Ecosystems that contain many different structural elements are likely to have a variety of resources (e.g., pollen, nectar, leaf litter, hollows, shelter sites) and support a greater diversity of species (Bell et al., 1991; Tews et al., 2004; Bergen et al., 2009). In urban landscapes, the composition, structure, and coverage of vegetation has been recognized as a prime determinant of habitat quality, impacting upon the levels of biodiversity recorded in cities (Beninde et al., 2015). A relationship between vegetation vertical complexity and species richness was first hypothesized and demonstrated through a positive relationship between foliage height diversity and bird species diversity (MacArthur and MacArthur, 1961). Since then, the importance of vegetation composition and structure has been demonstrated for various taxa in natural and managed landscapes (e.g., Skowno and Bond, 2003; White et al., 2005). In urban landscapes, vegetation has been found to be the major habitat for most species of vertebrates and invertebrates living aboveground, while simultaneously influencing the belowground habitat for fungi, microorganisms, and burrowing organisms (Byrne, 2007). The complexity of urban vegetation has also been recently found to be a significant predictor for the diversity of numerous organisms involved in key biogeochemical and hydrological processes (Ossola et al., 2015b, 2016).
Despite the importance of urban vegetation for ecosystem functioning, few attempts have been made to compare vegetation throughout the highly heterogeneous network of urban green spaces in the public and private realm using standard methods. Although many approaches have been developed and used to describe vegetation structure in natural and other human modified landscapes (McElhinny et al., 2005), little data exists on the extent to which urbanization modifies vegetation across the range of urban green spaces (Le Roux et al., 2014). The few studies where a variety of structural attributes have been quantified have usually focused on an individual type of urban green space (e.g., streetscapes, White et al., 2005) or the variability in habitat attributes amongst urban and non-urban areas (e.g., urban vs. agricultural and natural areas, Le Roux et al., 2014). Very few studies have actually evaluated the structural attributes present and differences in vegetation composition in different types of green space. However, by using this combined approach we can gain a deeper understanding the underlying habitat drivers of species distributions and community assemblages (McDonnell and Hahs, 2013).
In this study we aimed to develop and test a robust method to concurrently quantify vegetation taxonomic composition and structure in various urban green space types. Through testing this method, we addressed the following research questions:
1) Are taxonomic composition and structural complexity of vegetation similar within a diverse network of urban green space types; and
2) What is the relationship between vegetation structural complexity and taxonomic composition?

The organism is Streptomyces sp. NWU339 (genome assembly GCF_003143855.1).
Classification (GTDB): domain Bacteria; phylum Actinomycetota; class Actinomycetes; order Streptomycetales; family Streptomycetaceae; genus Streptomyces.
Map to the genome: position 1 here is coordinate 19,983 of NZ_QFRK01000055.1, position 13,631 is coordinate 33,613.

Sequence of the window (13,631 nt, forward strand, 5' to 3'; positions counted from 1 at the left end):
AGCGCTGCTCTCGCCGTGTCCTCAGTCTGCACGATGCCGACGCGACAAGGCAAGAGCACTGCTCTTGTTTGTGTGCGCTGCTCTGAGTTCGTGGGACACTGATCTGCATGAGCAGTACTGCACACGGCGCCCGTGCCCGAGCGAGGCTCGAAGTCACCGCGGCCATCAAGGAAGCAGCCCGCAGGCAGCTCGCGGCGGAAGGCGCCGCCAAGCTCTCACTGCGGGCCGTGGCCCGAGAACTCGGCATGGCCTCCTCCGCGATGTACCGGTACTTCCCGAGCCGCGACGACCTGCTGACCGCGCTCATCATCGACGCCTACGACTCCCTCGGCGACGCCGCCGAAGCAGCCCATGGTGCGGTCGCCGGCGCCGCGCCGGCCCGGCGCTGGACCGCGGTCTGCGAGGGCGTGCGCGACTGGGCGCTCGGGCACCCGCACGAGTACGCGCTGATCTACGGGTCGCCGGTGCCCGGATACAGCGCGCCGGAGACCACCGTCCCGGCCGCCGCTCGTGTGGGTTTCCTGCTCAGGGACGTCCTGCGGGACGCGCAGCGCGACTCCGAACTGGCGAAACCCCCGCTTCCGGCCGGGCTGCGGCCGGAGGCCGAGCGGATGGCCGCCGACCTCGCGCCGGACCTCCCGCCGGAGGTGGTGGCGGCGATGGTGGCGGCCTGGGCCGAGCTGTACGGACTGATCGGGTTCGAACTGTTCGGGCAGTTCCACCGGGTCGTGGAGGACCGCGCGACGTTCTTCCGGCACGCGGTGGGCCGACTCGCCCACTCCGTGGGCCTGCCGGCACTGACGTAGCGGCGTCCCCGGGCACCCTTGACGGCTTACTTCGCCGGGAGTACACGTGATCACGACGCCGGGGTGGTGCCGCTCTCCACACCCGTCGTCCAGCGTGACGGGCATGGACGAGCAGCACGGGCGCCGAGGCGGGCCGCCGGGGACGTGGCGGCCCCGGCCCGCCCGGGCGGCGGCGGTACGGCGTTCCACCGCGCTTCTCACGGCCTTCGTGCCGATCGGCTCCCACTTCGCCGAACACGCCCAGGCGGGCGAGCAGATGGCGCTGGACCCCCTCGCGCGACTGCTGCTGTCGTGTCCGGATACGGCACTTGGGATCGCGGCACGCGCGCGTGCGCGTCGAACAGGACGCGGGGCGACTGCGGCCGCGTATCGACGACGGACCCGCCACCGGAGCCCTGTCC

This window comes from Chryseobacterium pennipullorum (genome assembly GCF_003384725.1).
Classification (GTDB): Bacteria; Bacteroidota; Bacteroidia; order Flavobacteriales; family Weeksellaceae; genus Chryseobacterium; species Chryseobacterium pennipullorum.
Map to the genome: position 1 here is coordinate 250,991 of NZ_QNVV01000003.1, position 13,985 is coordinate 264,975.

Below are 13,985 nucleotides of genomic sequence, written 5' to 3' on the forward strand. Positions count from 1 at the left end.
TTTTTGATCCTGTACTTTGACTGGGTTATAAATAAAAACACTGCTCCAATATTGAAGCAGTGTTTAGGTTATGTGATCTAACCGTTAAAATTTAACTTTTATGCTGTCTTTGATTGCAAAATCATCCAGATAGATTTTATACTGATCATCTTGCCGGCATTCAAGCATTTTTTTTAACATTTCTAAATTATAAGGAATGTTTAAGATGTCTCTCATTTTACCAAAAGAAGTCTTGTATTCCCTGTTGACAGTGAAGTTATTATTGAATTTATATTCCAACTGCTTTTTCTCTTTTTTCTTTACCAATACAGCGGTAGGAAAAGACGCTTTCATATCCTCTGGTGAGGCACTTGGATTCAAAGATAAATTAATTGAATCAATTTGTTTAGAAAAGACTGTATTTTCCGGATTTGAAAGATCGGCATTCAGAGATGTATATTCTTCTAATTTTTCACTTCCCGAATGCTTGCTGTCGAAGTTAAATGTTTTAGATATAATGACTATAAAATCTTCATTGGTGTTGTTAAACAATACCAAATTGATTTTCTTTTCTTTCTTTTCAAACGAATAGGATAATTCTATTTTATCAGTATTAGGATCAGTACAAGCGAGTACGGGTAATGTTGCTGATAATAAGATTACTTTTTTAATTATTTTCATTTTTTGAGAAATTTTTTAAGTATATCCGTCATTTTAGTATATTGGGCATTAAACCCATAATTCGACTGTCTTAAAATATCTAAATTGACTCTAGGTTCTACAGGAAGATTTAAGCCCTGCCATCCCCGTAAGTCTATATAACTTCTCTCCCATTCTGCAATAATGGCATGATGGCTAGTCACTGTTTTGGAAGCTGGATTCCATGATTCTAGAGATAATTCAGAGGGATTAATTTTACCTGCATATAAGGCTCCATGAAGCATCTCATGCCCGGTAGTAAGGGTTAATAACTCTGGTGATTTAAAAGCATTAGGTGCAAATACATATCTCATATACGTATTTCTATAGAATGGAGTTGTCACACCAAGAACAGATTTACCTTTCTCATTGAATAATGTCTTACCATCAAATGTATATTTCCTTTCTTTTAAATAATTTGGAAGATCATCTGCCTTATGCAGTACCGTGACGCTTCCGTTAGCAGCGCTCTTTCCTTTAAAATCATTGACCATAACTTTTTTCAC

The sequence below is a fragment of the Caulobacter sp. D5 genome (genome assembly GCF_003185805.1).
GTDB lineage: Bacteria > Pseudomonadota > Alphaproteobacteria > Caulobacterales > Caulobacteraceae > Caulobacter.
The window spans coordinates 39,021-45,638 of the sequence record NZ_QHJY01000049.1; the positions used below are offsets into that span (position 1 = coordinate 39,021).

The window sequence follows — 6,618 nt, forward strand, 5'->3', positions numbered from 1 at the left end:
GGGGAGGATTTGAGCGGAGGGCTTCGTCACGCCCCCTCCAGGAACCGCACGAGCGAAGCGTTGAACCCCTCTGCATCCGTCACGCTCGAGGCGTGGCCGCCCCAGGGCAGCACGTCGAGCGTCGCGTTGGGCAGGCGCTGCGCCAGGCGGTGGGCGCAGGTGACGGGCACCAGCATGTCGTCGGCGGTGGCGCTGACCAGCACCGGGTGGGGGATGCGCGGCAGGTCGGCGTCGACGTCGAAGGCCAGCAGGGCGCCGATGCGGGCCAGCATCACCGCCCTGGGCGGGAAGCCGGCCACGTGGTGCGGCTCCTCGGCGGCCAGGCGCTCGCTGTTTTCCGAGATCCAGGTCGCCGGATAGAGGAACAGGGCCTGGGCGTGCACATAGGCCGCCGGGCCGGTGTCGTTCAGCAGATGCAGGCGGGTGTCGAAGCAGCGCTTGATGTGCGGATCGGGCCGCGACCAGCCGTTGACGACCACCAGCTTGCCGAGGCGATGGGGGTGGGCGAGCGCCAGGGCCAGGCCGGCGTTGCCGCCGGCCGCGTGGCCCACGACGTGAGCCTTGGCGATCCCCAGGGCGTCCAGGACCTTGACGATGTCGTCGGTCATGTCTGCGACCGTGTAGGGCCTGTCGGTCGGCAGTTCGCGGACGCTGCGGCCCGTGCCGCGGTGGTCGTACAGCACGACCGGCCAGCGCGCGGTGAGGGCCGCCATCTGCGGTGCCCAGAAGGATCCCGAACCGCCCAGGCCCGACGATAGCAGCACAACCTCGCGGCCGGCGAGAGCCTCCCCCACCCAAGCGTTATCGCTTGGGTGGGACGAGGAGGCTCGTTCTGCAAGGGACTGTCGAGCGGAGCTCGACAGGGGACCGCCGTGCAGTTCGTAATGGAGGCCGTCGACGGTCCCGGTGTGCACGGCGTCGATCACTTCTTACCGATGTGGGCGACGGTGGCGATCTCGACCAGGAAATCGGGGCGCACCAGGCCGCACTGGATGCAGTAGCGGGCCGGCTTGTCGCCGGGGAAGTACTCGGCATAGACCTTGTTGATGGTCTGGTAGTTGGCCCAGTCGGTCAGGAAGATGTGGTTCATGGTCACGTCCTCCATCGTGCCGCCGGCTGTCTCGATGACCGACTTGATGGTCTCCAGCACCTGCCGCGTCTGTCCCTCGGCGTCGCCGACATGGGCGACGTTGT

Based on our findings, implications for habitat provision for urban wildlife and biodiversity conservation are also discussed.
Materials and Methods
The greater Melbourne metropolitan area (population 4.4 million) lies at the intersection of four bioregions, and there is a large rainfall gradient across the city ranging from 500 mm per annum in the west to 1100 mm per annum in the Dandenong Ranges to the east (Bull and Stolfo, 2014). To minimize the influence of these environmental and biophysical factors we limited our study sites to the Southern Coastal Plain bioregion in the south east of metropolitan Melbourne (Figure 1).
Figure 1. Location of the study sites within the greater Melbourne metropolitan area (light gray), showing the location of the golf courses (•), local urban parks (x), residential neighborhoods with private gardens (▴), and patches of remnant vegetation (+) that were surveyed during this study.
Prior to European settlement the area contained a mosaic of heathland, grassy woodland and swamp vegetation communities. Vegetation patterns were largely driven by geology and soil type. Heathlands occurred on deep, infertile, wind-blown sands deposited during periods of lower sea level with areas of shallower sands and swales supporting heathy woodland or damp heathland. Grassy woodlands, dominated by River Red Gum (Eucalyptus camaldulensis), occurred on more fertile alluvial soils along broad drainage lines and on plains of tertiary sediments not covered by sand sheets. Many different wetland and swamp vegetation communities occurred in depressions, dune swales, and areas of impeded drainage throughout the study area (Scott et al., 2002; Bull and Sinclair, 2014). Since the establishment of Melbourne in the 1830s, most of these wetland areas have been drained for agricultural and then urban development. The landscape of the study area has evolved to a mix of residential, commercial, and industrial developments, interspersed with areas of green space consisting of private residential gardens and streetscapes, small local public parks, public and private golf courses, publically accessible small isolated areas of remnant vegetation, and a few remaining private market gardens. The southern part of the study area is now the focus of new “green field” developments on former agricultural land as the city expands.